Visual Arts

Channeling Carlos Cruz-Diez at Goldesberry Gallery

With the vibrant, chromatic works on paper and plastic currently up at Goldesberry Gallery, you'd think Carlos Cruz-Diez was back in town. You'd only be half wrong.

This past spring, Edward Lane McCartney took a course with the Venezuelan kinetic and Op artist while he was in town for his MFAH run, and Cruz-Diez clearly left a strong impression. Since that time, McCartney has produced an impressive amount of work in paper and jewelry now on display at the Upper Kirby gallery in Shift.

Like Cruz-Diez, McCartney's works employ stacked lines of solid bold colors that play with light and movement. But the Houston artist breaks away from just rectangular blocks, creating sculptures in the shape of circles, like neon pinwheels or Rolodexes, and empire lampshades. His technique is also all his own, as he inserts sheets of blue, green, yellow and red paper between the pages of paperback books to create his lines of color. Though like Cruz-Diez's work, the resulting pieces aren't meant to be viewed straight on -- moving slightly to the right or left changes the color and shape of each one for a nifty optical effect.

The title of the show refers to this play on color. It also can allude to McCartney's work itself, as the loving homage to Cruz-Diez is a departure for the political artist, whose recent work has addressed "Don't ask, don't tell" and pedophilia in the Catholic Church.

McCartney is also a skilled jeweler, and that talent is on display here. There are miniature versions of his paper sculptures in the form of earrings and necklaces. Other series play with color using such varied materials as volcanic sand, metals manipulated by oxidation firing, and plastic earrings, necklaces and bracelets that have spiraling lines of color in a moiré pattern. Like the paper sculptures, these works can be put on display -- the textured, metal pieces even hang on the wall, like paintings -- but they're meant to be worn by those who are as bold as the color themselves.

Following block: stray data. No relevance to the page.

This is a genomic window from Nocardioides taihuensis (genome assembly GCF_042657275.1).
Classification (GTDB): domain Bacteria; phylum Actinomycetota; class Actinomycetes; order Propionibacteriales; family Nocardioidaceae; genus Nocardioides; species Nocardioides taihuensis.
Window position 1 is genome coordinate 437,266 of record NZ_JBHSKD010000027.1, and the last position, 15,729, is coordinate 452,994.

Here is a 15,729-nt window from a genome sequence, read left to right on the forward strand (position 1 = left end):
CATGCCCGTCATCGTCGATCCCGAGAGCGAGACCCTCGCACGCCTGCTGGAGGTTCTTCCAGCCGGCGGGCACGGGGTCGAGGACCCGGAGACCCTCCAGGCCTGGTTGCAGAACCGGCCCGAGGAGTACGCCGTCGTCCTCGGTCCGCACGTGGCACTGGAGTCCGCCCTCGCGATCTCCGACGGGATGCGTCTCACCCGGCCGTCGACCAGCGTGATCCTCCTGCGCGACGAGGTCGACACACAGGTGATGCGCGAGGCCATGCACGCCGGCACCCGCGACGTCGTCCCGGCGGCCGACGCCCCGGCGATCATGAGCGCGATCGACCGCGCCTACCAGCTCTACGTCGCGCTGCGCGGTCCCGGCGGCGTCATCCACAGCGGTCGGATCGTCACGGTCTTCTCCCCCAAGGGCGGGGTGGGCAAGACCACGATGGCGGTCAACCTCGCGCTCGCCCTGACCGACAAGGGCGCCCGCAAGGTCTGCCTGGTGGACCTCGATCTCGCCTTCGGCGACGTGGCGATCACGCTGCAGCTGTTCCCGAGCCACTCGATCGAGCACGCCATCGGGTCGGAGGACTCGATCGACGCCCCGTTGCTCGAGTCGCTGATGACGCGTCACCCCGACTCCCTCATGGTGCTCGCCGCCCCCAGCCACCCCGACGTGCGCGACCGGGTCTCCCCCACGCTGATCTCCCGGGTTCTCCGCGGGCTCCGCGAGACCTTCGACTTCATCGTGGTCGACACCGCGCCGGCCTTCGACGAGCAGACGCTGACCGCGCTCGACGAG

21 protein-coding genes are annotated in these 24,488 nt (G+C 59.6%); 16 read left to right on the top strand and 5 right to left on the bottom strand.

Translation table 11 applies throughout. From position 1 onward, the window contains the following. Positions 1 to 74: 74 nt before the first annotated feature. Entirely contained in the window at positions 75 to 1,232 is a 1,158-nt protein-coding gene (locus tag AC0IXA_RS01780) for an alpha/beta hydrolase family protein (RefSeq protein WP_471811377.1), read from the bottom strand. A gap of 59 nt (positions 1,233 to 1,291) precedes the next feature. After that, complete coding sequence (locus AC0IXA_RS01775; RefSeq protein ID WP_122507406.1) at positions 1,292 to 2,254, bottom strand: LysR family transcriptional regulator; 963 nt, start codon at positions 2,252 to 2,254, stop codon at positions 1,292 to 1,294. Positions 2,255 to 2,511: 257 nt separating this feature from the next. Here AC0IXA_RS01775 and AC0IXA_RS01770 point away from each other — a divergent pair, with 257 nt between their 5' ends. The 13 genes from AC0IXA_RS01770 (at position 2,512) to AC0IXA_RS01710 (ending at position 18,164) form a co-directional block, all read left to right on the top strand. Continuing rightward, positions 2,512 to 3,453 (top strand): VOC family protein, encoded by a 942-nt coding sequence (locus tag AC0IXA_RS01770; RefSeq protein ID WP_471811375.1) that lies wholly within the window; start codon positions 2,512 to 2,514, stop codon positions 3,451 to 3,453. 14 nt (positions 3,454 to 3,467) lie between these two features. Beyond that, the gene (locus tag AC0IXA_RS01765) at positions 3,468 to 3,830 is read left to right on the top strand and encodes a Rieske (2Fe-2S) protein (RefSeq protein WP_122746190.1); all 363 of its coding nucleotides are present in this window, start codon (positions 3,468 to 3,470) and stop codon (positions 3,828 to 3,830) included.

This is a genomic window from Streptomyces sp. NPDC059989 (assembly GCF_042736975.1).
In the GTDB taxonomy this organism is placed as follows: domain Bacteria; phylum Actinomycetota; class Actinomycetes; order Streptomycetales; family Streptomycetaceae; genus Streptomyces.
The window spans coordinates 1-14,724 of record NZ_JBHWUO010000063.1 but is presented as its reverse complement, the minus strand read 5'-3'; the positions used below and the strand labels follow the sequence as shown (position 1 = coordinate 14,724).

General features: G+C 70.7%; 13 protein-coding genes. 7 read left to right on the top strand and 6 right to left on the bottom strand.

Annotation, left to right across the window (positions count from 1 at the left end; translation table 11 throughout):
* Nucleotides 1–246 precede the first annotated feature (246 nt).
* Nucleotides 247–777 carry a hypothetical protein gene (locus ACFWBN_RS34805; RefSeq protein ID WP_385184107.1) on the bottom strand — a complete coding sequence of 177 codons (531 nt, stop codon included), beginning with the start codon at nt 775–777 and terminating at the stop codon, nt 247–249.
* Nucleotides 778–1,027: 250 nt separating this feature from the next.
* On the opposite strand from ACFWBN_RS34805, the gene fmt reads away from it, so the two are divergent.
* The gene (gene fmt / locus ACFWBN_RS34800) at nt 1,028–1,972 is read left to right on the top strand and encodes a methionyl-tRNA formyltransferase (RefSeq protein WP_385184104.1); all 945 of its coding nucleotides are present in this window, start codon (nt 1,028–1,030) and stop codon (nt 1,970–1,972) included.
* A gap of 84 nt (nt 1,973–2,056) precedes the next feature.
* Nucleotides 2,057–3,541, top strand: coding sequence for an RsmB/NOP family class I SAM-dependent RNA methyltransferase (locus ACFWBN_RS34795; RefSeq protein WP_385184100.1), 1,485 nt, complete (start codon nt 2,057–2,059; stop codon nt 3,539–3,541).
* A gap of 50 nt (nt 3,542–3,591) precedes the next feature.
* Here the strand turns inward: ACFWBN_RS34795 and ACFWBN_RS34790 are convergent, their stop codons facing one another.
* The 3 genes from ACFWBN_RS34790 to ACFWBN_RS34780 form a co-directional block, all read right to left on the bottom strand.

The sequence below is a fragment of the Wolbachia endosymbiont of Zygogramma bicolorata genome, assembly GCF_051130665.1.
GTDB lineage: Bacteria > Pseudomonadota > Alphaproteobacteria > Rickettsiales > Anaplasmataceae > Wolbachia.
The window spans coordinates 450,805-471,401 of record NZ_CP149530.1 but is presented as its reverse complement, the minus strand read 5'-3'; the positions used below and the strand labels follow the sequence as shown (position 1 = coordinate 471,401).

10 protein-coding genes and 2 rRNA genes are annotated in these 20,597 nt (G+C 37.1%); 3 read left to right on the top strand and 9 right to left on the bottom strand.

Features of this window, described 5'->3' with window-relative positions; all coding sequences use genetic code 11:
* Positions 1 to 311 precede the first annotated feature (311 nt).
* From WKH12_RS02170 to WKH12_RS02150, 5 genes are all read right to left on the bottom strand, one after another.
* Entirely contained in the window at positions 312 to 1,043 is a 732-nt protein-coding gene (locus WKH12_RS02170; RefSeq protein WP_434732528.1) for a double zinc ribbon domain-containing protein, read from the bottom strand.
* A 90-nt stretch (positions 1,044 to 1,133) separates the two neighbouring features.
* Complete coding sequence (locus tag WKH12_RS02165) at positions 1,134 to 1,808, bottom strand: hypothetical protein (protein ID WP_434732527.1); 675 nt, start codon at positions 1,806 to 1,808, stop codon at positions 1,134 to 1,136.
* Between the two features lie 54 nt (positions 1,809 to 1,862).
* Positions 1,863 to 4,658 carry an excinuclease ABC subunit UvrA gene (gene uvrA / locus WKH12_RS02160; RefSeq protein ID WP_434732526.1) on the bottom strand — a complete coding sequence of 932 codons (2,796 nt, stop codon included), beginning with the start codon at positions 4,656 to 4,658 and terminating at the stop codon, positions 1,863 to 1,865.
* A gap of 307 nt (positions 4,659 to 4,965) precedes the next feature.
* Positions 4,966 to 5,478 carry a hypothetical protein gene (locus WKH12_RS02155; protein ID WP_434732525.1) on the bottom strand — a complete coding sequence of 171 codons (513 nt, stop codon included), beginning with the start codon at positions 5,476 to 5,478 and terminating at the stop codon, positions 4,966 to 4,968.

It all makes for a fun, playful show that's completely enjoyable -- the vibrant paper sculptures and moiré-patterned jewelry seem ripped from a Carnival. Though the familiar color play does lean a bit too heavily on the famous work of the Op artist, making McCartney a poor man's Carlos Cruz-Diez, in the end, surrounded by such blinding brightness, it's almost impossible to dislike it.

"Shift" at Goldesberry Gallery, 2625 Colquitt Street, now through March 17. For info, call 713-528-0405 or visit the gallery's website.

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Meredith Deliso
Contact: Meredith Deliso